Much of the legislation affecting wildlife and habitat is administered and governed by NWT Environment and Natural Resources.
Legislation relating to fish and fisheries is administered and governed by Fisheries and Oceans Canada. On June 29 2012, amendments to the Fisheries Act received Royal Assent. For more information about the changes, click here . The Fisheries Act can be found here http://laws.justice.gc.ca/eng/acts/F-14/
Migratory birds are administered and governed by the Canadian Wildlife Service of Environment Canada under the Migratory Birds Convention Act, 1994. The original law was passed in 1917 to satisfy the terms of an agreement with the United States, signed because of concern in both countries of uncontrolled hunting of waterfowl and shorebirds. The version updated in 1994 includes stronger enforcement and greater penalties.
Currently proposed changes to the migratory bird harvest regulations for non-aboriginal harvest are under public review. The one proposed change affecting the Northwest Territories applies to non-aboriginal harvesters only, as follows:
"Increasing the daily bag limit and eliminating the possession limit for Snow and Ross’s Geese (combined). It is proposed to increase the daily bag limit for Snow Geese and Ross’s Geese to a combined total of 50 birds and to remove the possession limit for these species. This measure may increase the harvest of overabundant species that are above population objectives while maintaining good use of harvested birds. Establishing a spring conservation harvest for Snow Geese and Ross’s Geese. It is proposed to implement a spring special conservation season for Snow Geese and Ross’s Geese. This measure would provide additional opportunity to manage these overabundant species, and contribute to reducing the growth of these populations through hunting.”
Within the NWT, both the Federal and Territorial Species At Risk Acts (SARAs) govern wildlife management.
COSEWIC (Committee on the Status of Endangered Wildlife in Canada) is a committee of experts that assesses and designates which wildlife species are in some danger of disappearing from Canada.
Click here for information about the NWT SARA. The Species At Risk Committee (SARC) was established under the Species at Risk (NWT) Act to assess the biological status of species that may be at risk in the NWT.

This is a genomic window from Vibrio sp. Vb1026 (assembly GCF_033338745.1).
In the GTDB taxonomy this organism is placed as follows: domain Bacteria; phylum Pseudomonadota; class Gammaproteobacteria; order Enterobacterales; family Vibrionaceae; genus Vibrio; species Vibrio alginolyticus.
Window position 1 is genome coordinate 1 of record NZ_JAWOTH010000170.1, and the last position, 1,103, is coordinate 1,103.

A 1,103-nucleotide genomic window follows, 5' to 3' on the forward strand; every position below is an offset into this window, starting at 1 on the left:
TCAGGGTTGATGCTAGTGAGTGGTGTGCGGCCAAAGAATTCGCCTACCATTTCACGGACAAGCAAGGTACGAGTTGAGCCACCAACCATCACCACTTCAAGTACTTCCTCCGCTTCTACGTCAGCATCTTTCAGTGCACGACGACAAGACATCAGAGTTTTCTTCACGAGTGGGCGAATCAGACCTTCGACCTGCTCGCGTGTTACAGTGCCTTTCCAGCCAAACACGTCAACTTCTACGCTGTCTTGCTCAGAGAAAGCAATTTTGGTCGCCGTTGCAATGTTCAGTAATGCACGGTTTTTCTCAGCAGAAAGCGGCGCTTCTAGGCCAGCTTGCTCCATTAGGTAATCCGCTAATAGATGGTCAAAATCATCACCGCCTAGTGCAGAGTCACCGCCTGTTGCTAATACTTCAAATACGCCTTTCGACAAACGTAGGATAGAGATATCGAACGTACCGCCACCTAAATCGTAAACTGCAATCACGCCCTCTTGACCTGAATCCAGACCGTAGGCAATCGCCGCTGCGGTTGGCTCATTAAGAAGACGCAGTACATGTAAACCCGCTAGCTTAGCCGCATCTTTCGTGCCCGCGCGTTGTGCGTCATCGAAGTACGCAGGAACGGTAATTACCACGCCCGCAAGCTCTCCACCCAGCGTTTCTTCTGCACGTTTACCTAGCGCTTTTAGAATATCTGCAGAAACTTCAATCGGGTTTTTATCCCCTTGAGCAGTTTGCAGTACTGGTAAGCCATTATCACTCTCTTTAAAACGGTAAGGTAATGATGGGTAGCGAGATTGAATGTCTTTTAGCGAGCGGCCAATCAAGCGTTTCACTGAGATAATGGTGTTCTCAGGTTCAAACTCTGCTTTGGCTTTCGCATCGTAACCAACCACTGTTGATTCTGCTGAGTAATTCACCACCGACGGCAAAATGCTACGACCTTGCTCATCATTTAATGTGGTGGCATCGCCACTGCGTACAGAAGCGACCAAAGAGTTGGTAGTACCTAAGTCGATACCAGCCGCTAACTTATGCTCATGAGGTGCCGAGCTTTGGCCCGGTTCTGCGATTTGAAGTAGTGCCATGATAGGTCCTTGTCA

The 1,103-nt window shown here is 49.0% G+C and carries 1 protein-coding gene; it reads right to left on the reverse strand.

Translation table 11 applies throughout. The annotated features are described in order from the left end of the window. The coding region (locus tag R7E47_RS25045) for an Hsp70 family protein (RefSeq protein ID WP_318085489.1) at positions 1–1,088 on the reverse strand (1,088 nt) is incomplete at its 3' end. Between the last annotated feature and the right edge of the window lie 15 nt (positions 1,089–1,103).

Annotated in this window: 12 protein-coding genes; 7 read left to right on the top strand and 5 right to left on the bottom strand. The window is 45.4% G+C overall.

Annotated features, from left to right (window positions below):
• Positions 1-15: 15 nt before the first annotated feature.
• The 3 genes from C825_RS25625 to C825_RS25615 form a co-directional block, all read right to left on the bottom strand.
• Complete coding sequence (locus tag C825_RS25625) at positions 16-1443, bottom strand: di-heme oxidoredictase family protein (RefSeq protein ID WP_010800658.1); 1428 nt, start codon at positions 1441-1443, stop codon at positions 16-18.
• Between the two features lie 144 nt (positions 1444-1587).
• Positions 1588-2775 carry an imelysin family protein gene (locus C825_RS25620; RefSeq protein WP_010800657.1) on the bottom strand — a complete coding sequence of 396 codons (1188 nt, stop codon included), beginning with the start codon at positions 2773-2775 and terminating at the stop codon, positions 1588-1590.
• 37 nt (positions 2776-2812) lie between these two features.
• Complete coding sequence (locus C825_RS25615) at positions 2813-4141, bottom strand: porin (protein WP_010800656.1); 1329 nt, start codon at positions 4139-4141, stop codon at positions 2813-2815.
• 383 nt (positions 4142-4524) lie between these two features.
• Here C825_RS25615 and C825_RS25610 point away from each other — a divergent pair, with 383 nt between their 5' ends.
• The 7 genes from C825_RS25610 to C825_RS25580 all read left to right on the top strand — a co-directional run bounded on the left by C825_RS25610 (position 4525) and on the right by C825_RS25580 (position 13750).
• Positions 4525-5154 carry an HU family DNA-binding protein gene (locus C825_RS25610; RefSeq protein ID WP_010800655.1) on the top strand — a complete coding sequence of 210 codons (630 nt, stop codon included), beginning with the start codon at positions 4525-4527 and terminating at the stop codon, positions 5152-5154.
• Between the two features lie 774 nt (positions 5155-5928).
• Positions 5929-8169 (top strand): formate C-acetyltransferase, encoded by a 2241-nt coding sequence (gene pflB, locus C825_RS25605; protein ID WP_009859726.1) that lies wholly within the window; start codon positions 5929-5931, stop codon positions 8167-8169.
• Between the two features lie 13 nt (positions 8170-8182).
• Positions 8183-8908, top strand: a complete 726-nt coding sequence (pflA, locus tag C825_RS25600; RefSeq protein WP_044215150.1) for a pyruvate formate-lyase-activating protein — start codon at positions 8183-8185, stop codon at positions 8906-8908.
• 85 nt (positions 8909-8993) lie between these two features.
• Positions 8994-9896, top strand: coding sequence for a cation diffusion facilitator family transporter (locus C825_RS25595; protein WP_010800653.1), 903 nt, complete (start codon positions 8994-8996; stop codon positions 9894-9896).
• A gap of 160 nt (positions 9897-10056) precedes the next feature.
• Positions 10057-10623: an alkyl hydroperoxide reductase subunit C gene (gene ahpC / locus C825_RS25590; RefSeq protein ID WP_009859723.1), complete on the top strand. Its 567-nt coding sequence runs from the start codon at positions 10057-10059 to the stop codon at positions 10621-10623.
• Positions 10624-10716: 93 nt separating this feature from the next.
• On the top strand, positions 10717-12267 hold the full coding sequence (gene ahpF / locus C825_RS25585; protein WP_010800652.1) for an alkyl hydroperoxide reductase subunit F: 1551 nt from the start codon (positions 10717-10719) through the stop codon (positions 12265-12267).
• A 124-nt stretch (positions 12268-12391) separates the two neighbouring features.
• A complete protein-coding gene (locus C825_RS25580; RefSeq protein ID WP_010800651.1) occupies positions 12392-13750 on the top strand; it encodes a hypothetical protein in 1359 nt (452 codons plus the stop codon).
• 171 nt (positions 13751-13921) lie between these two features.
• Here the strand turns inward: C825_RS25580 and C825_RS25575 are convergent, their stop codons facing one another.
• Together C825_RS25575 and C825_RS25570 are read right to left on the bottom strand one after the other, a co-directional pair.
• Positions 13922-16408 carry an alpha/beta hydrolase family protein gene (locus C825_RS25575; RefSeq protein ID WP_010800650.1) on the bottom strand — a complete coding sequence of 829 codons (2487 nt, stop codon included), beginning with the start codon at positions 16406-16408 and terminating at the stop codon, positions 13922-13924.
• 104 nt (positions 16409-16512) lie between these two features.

The Mackenzie Valley Resource Management Act (MVRMA) was established in 1998 to provide for an integrated system of land and water management in the Mackenzie Valley, including Boards within the land claim regions and for the NWT as a whole. Section 9.1 states that "the purpose of the establishment of boards by this Act is to enable residents of the Mackenzie Valley to participate in the management of its resources for the benefit of the residents and of other Canadians."
Part 4 of Bill C-15 which was introduced in Federal Parliament on December 3, 2013, amends the Mackenzie Valley Resource Management Act to consolidate the structure of the Mackenzie Valley Land and Water Board, to establish time limits for environmental assessments and reviews and to expand ministerial policy direction to land use planning boards and the Mackenzie Valley Environmental Impact Review Board. This Part also amends the administration and enforcement provisions of Part 3 of that Act and establishes an administration and enforcement scheme in Part 5 of that Act, including the introduction of enforceable development certificates. Moreover, it adds an administrative monetary penalty scheme to the Act. Lastly, this Part provides for the establishment of regional studies and regulation-making authorities for, among other things, consultation with aboriginal peoples and for cost recovery and incorporates into that Act the water licensing scheme from the Northwest Territories Waters Act as part of the implementation of the Northwest Territories Lands and Resources Devolution Agreement.
In February 2014, Aboriginal leaders including Sahtu Secretariat Inc. Chairperson Ethel Blondin-Andrew made presentations to the parliamentary Standing Committee reviewing Bill C-15 http://www.cbc.ca/news/canada/north/aboriginal-groups-oppose-n-w-t-devolution-act-1.2514077. Blondin-Andrew took a stand against the proposed amalgamation of regional Land and Water Boards into a single super-board: "We would lose our voice, we would lose the regional perspective."